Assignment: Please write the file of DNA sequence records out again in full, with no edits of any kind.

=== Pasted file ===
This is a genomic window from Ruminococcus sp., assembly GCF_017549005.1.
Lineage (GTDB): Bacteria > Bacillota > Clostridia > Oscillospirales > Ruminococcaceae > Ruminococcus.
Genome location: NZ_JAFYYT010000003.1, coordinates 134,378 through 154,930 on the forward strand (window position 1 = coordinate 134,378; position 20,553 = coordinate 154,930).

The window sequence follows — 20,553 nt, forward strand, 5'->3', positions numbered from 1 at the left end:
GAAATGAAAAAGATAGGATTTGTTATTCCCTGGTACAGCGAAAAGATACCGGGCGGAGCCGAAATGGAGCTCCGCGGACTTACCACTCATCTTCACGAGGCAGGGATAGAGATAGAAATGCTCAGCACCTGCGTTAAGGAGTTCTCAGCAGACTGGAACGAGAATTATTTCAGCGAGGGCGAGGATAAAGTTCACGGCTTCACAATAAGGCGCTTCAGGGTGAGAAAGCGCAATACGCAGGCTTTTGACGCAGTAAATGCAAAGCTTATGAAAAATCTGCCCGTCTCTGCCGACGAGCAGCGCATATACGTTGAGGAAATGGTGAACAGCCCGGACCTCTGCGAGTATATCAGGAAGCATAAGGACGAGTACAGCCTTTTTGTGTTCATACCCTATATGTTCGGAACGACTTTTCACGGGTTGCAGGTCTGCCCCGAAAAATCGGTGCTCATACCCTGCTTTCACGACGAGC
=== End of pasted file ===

This is a genomic window from Ruminococcus sp., assembly GCF_017549005.1.
Lineage (GTDB): Bacteria > Bacillota > Clostridia > Oscillospirales > Ruminococcaceae > Ruminococcus.
Genome location: NZ_JAFYYT010000003.1, coordinates 134,378 through 154,930 on the forward strand (window position 1 = coordinate 134,378; position 20,553 = coordinate 154,930).

The window sequence follows — 20,553 nt, forward strand, 5'->3', positions numbered from 1 at the left end:
GAAATGAAAAAGATAGGATTTGTTATTCCCTGGTACAGCGAAAAGATACCGGGCGGAGCCGAAATGGAGCTCCGCGGACTTACCACTCATCTTCACGAGGCAGGGATAGAGATAGAAATGCTCAGCACCTGCGTTAAGGAGTTCTCAGCAGACTGGAACGAGAATTATTTCAGCGAGGGCGAGGATAAAGTTCACGGCTTCACAATAAGGCGCTTCAGGGTGAGAAAGCGCAATACGCAGGCTTTTGACGCAGTAAATGCAAAGCTTATGAAAAATCTGCCCGTCTCTGCCGACGAGCAGCGCATATACGTTGAGGAAATGGTGAACAGCCCGGACCTCTGCGAGTATATCAGGAAGCATAAGGACGAGTACAGCCTTTTTGTGTTCATACCCTATATGTTCGGAACGACTTTTCACGGGTTGCAGGTCTGCCCCGAAAAATCGGTGCTCATACCCTGCTTTCACGACGAGC